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Cross addictions definition

A cross addiction is not a co-occurring disorder, or mixing two substances together. A cross addiction is the development of addictive behaviors towards something in order to replace a previous addiction. A cross addiction, sometimes called addiction transfer, typically develops while a person is receiving treatment, and may even happen unconsciously.

A person who is healing from substance use disorder will experience a significant change in lifestyle. Sobriety is always better than addiction, but leaving behind drugs or alcohol can leave a big gap in someone’s life. All of the time, mental energy and money that was devoted to fueling an addiction can leave a person feeling empty, restless, and poised to partake in other unhealthy habits.

The pattern of a cross addiction is familiar to someone who is recovering from a substance use disorder. When a pleasurable activity is enjoyed, the brain desires to enjoy the behavior again. As a person indulges in the behavior again, it soon becomes a habit because the dopamine released in the brain in response to pleasure reinforces the continued behavior.

While substances like opioids are surely more chemically addictive than other replacement behaviors tend to be, any activity that leads to harmful patterns or disrupts daily life should be stopped in its tracks.

Cross addictions statistics

There is a small body of research on cross addictions, but some studies on addiction suggest that individuals who experience a substance use disorder are more prone to develop another behavior addiction than the general population.

Addiction statistics are staggering, and may indicate high levels of cross addiction. According to the National Survey on Drug Use and Health, an estimated 20 million people face a substance use disorder. Although there is little research in the area of cross addictions statistics, many individuals and clinicians cite anecdotal evidence and highlight the activation of the brain’s rewards center as the focal point of this phenomena.

Common cross addictions

Cross addictions may be other illicit substances, but they may also be other activities and things like shopping or eating. Here are some of the most common cross addictions to watch out for.


A cross addiction can form to other drugs, too. A study from the University of Michigan found that individuals who previously struggled with alcohol use disorder were 18 times more likely to abuse prescription drugs later on. Addiction to pain medication is a common replacement habit for past substance use that involved illicit drugs.


Pursuing numerous sexual partners or partaking in risky sexual behavior is a common, but rarely discussed cross addiction. In these cases, a person will transfer their desire for a “high” onto another person, and engage in sex in order to feel the enjoyment or euphoria that used to be accessed through substance use. A sex addiction will continue compulsively, despite natural consequences like poor relationships, sexually transmitted diseases and so forth.


Everyone has overeaten at some point, and has certain favorites for indulging. When a person is in recovery for substance use, food can unfortunately become a crutch or a replacement behavior. It’s common for people to eat in excess or eat unhealthy food each time they previously would have sought out substances. You may have heard of people who reach for a candy bar each time they feel the urge to smoke, for example.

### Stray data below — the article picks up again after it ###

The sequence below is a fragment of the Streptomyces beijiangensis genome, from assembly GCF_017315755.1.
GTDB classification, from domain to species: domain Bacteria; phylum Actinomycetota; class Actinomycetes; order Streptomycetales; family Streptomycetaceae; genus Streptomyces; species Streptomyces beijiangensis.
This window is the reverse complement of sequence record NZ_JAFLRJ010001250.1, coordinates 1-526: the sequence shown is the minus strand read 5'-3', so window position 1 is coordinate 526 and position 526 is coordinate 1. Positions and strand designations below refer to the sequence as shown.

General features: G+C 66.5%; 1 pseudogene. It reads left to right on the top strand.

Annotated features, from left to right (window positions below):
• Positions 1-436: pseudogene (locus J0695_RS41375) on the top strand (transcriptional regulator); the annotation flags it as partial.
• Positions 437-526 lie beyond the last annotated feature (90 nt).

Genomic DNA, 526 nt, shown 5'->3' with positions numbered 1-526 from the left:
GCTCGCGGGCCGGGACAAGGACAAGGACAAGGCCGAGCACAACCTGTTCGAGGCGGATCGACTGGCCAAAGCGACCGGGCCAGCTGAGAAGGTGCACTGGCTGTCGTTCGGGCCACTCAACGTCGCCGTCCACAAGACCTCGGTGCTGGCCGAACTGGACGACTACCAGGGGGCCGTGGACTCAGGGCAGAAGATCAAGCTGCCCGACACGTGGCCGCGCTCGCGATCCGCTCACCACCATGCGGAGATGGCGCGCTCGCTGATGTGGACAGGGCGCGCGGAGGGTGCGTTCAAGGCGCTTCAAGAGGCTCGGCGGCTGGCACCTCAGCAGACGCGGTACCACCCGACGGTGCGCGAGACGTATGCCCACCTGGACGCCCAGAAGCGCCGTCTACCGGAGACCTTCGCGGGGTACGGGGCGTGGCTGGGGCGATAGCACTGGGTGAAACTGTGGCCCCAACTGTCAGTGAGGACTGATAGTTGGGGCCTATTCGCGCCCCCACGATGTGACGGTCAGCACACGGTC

Re-establishing a nutritious diet is an important part of recovery. It’s important to use self-awareness and moderation to manage caloric intake and ensure that the void left by a substance use addiction doesn’t result in overeating.


Working out releases a surge of dopamine. According to the Harvard Medical School, exercise is not only good for your body, but it can improve memory, reduce stress and anxiety and improve sleep. While a certain level of exercise is definitely advisable, excessive exercise can become a replacement behavior for substance use and devolve into a serious health issue.

Overtraining can lead to injuries like muscle strains and stress fractures, compulsive exercising and dieting, eating disorders, body image issues and fatigue. Working out too often does not create a sustainable balance in life.


According to, an estimated five to eight percent of the population is addicted to porn, watching at least 11 to 12 hours every week. Cross addiction statistics as it relates to pornography are not widely available due to the controversial and personal nature of the subject, but this often hidden behavior is extremely common for those in recovery to resort to.

Excessive pornography consumption can lead to relationship issues, decreased interest in sex, anger, distractibility and so on. Individuals who seek out pornography to escape the difficulty of recovery or manage emotions may find other issues start to spiral.

Other behavioral addictions, such as online video gaming, spending, and gambling are all serious issues to confront as your pursue recovery. These habits are preferable to a substance use disorders, but will cause havoc of their own. You deserve to be free of these behaviors.

Finding whole-person treatment

The journey of substance use recovery is fraught with difficulty. It’s common to experience setbacks, and if you’ve noticed that you’ve developed a cross addiction or feel that you’re susceptible to one, it’s time to find treatment that addresses the whole person.

Find healing from substance use without creating bad habits in the process. Experience a sense of belonging and personalized care when you receive treatment at Silvermist Recovery. Call today to learn more.